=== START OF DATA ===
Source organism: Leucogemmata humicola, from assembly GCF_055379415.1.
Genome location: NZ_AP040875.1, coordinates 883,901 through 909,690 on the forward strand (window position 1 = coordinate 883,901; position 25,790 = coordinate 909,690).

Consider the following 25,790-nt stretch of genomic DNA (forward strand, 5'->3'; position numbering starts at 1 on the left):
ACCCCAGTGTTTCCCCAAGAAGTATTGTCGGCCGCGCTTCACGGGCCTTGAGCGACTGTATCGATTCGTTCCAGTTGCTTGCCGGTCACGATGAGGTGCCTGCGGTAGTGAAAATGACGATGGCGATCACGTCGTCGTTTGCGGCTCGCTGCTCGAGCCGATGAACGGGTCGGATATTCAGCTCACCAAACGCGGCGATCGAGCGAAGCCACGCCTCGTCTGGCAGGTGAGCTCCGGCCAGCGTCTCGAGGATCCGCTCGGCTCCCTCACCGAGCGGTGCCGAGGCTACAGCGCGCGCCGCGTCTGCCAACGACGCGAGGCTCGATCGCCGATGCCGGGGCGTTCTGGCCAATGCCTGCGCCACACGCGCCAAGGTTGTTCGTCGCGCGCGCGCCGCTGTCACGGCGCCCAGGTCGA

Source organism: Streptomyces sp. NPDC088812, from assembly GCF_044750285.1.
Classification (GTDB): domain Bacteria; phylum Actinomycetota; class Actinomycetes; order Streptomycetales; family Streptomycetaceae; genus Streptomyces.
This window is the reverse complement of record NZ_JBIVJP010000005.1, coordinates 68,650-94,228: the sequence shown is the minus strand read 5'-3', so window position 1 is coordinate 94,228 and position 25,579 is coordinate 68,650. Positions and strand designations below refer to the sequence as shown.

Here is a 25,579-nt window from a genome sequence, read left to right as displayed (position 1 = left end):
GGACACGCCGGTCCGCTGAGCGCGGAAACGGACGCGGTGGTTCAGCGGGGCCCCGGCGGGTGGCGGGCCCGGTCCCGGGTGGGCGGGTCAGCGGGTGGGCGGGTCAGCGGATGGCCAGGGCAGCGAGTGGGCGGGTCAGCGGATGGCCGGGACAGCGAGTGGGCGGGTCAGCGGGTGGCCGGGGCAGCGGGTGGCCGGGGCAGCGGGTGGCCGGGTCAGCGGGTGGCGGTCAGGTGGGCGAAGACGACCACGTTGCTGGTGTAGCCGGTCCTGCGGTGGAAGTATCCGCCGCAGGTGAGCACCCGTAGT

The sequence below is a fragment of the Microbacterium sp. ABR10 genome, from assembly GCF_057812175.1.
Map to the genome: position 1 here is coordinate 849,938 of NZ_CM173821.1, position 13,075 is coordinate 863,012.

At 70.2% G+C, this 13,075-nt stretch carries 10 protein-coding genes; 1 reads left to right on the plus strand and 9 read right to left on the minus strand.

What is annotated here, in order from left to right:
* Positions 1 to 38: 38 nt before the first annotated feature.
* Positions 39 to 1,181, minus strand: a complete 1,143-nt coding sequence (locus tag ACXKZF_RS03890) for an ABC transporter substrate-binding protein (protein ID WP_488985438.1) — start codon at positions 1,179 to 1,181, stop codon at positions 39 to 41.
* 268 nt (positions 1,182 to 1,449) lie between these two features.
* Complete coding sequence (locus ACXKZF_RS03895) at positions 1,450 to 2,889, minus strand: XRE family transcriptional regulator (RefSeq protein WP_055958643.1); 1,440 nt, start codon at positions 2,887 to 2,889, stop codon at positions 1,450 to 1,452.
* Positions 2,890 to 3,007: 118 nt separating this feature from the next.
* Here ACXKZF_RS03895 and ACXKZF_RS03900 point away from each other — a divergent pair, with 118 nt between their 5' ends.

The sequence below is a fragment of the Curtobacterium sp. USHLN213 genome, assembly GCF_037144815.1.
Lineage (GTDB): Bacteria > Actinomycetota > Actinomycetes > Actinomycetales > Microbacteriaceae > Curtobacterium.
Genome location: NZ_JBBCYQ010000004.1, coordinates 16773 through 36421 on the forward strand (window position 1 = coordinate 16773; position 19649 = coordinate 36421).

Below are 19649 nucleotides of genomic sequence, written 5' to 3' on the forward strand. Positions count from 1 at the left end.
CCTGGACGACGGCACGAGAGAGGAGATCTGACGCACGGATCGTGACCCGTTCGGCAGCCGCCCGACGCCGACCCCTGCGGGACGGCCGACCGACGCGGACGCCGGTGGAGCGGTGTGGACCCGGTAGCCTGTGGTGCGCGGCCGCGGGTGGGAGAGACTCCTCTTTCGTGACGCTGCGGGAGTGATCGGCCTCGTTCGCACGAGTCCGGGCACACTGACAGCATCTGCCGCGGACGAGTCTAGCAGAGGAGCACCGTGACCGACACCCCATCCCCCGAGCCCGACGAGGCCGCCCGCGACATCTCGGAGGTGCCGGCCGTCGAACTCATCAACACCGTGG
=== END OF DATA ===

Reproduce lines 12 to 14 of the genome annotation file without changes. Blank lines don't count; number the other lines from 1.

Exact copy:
At 70.2% G+C, this 13,075-nt stretch carries 10 protein-coding genes; 1 reads left to right on the plus strand and 9 read right to left on the minus strand.

What is annotated here, in order from left to right:
* Positions 1 to 38: 38 nt before the first annotated feature.